Fruit And Vegetable Intake And Prostate Cancer Risk In The European Prospective Investigation Into Cancer And Nutrition (EPIC)

Aurora PEREZ-CORNAGO, University of Oxford, United Kingdom
APPLEBY P. 1 , TSILIDIS K. 2,3 , RUTH T. 1 , KEY T. 1

1 Cancer Epidemiology Unit, Nuffield Department of population Health, University of Oxford, Oxford, United Kingdom.
2 Department of Hygiene and Epidemiology, University of Ioannina School of Medicine, Greece.
3 Department of Epidemiology and Biostatistics, School of Public Health, Imperial College London, United Kingdom.

Purpose: The aim of this study was to examine the prospective association of fruit and vegetable intake with the incidence of prostate cancer in the European Prospective Investigation into Cancer and Nutrition (EPIC). We also examined the relationships of the major fruit and vegetables subtypes with prostate cancer incidence overall and by grade and stage of disease.
Methods: Lifestyle information for 142,254 men participating in EPIC from 19 centres in 8 European countries was collected at baseline. Validated dietary questionnaires were used to estimate fruit and vegetable intake, which was calibrated using 24-hr dietary recalls. Multivariable Cox regression models were used to estimate hazard ratios (HRs) and 95% confidence intervals (CIs).
Results: After an average follow-up time of 14 years, 7,034 prostate cancer cases were identified. Compared with the lowest fifth, those in the highest fifth of total fruit intake had a significantly reduced prostate cancer risk (HR=0.88; 95% CI=0.81-0.96; P trend=0.005). Among fruit subtypes (citrus fruits, apples and pears, grapes, and bananas), only citrus fruits consumption was significantly associated with lower incidence of prostate cancer (HR in the highest versus lowest fifth=0.92; 95% CI=0.85-1.00; P trend=0.006). High vegetable consumption was not associated with lower incidence of prostate cancer (HR in the highest versus lowest fifth=1.00; 95% CI=0.91-1.10; P trend=0.53). None of the subtypes of vegetables (leafy vegetables, fruiting vegetables, root vegetables and brassicas) were associated with prostate cancer risk (P trend > 0.05). No evidence of heterogeneity between low- and high-grade or between localized and advanced-stage of the disease was observed.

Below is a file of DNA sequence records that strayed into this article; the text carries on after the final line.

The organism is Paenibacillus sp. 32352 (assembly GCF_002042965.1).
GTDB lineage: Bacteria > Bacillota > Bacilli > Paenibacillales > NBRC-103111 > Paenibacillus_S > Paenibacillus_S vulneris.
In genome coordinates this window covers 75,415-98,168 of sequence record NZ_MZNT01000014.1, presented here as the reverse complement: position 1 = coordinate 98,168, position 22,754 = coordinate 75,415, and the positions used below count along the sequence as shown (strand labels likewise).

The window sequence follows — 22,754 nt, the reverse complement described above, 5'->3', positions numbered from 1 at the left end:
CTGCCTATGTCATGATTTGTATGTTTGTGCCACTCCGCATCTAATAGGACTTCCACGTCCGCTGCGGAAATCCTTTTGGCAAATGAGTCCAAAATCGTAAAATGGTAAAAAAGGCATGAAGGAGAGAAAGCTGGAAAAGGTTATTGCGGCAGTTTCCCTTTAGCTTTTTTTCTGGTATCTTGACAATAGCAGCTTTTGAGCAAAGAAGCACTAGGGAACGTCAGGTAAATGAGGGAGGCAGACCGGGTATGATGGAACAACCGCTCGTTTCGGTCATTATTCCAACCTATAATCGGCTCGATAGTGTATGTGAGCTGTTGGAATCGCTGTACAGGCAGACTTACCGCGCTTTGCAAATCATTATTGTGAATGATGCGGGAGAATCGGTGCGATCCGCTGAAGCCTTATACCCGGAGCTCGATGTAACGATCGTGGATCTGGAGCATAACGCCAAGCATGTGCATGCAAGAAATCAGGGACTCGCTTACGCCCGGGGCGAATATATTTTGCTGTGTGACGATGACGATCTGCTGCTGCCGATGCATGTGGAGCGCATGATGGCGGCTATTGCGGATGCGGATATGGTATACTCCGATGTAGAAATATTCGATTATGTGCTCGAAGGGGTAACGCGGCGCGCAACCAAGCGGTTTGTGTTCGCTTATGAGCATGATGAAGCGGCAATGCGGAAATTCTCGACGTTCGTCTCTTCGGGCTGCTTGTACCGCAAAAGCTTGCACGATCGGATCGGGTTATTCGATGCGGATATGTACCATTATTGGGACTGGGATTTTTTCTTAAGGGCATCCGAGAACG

Conclusions: Results from this large observational study suggest that a higher intake of fruit, especially citrus fruit, is associated with a small reduction in risk of prostate cancer.
Funding  source: This work was funded by Cancer Research UK (C8221/A19170).